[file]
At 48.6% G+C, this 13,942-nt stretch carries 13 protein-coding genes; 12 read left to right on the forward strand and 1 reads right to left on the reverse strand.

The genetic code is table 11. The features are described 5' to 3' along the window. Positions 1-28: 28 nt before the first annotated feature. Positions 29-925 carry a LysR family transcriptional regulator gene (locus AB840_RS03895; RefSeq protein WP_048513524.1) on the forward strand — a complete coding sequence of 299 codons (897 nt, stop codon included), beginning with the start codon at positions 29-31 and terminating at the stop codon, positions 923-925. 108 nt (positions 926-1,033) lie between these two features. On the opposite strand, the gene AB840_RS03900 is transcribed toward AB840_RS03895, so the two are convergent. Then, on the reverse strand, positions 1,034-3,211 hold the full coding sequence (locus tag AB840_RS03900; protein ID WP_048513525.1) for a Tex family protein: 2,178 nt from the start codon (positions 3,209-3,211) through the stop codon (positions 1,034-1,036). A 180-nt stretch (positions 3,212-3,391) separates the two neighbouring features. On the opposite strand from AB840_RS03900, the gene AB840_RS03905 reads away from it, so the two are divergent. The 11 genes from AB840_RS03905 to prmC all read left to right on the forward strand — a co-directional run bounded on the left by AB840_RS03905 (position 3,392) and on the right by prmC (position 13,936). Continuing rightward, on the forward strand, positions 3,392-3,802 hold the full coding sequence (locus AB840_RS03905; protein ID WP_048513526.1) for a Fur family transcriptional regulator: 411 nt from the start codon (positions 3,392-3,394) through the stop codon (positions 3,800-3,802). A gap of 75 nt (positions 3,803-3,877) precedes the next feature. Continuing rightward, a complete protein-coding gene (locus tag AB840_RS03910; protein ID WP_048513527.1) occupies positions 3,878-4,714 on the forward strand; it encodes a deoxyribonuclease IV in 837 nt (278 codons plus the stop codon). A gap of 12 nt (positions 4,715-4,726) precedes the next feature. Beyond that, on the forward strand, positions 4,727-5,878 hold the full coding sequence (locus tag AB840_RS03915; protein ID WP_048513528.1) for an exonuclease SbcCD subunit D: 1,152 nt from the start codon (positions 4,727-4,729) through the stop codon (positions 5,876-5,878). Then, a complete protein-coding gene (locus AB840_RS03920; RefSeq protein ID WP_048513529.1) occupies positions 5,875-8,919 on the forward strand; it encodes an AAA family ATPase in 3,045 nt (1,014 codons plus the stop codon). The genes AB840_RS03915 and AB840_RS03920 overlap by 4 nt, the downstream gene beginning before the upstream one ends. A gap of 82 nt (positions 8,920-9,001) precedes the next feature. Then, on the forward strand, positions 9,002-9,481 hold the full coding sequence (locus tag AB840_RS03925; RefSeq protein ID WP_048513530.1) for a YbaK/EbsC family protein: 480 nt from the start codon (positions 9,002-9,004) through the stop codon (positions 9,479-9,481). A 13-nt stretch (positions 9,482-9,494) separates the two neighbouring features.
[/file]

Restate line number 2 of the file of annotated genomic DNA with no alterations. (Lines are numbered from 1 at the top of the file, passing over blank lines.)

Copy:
The genetic code is table 11. The features are described 5' to 3' along the window. Positions 1-28: 28 nt before the first annotated feature. Positions 29-925 carry a LysR family transcriptional regulator gene (locus AB840_RS03895; RefSeq protein WP_048513524.1) on the forward strand — a complete coding sequence of 299 codons (897 nt, stop codon included), beginning with the start codon at positions 29-31 and terminating at the stop codon, positions 923-925. 108 nt (positions 926-1,033) lie between these two features. On the opposite strand, the gene AB840_RS03900 is transcribed toward AB840_RS03895, so the two are convergent. Then, on the reverse strand, positions 1,034-3,211 hold the full coding sequence (locus tag AB840_RS03900; protein ID WP_048513525.1) for a Tex family protein: 2,178 nt from the start codon (positions 3,209-3,211) through the stop codon (positions 1,034-1,036). A 180-nt stretch (positions 3,212-3,391) separates the two neighbouring features. On the opposite strand from AB840_RS03900, the gene AB840_RS03905 reads away from it, so the two are divergent. The 11 genes from AB840_RS03905 to prmC all read left to right on the forward strand — a co-directional run bounded on the left by AB840_RS03905 (position 3,392) and on the right by prmC (position 13,936). Continuing rightward, on the forward strand, positions 3,392-3,802 hold the full coding sequence (locus AB840_RS03905; protein ID WP_048513526.1) for a Fur family transcriptional regulator: 411 nt from the start codon (positions 3,392-3,394) through the stop codon (positions 3,800-3,802). A gap of 75 nt (positions 3,803-3,877) precedes the next feature. Continuing rightward, a complete protein-coding gene (locus tag AB840_RS03910; protein ID WP_048513527.1) occupies positions 3,878-4,714 on the forward strand; it encodes a deoxyribonuclease IV in 837 nt (278 codons plus the stop codon). A gap of 12 nt (positions 4,715-4,726) precedes the next feature. Beyond that, on the forward strand, positions 4,727-5,878 hold the full coding sequence (locus tag AB840_RS03915; protein ID WP_048513528.1) for an exonuclease SbcCD subunit D: 1,152 nt from the start codon (positions 4,727-4,729) through the stop codon (positions 5,876-5,878). Then, a complete protein-coding gene (locus AB840_RS03920; RefSeq protein ID WP_048513529.1) occupies positions 5,875-8,919 on the forward strand; it encodes an AAA family ATPase in 3,045 nt (1,014 codons plus the stop codon). The genes AB840_RS03915 and AB840_RS03920 overlap by 4 nt, the downstream gene beginning before the upstream one ends. A gap of 82 nt (positions 8,920-9,001) precedes the next feature. Then, on the forward strand, positions 9,002-9,481 hold the full coding sequence (locus tag AB840_RS03925; RefSeq protein ID WP_048513530.1) for a YbaK/EbsC family protein: 480 nt from the start codon (positions 9,002-9,004) through the stop codon (positions 9,479-9,481). A 13-nt stretch (positions 9,482-9,494) separates the two neighbouring features.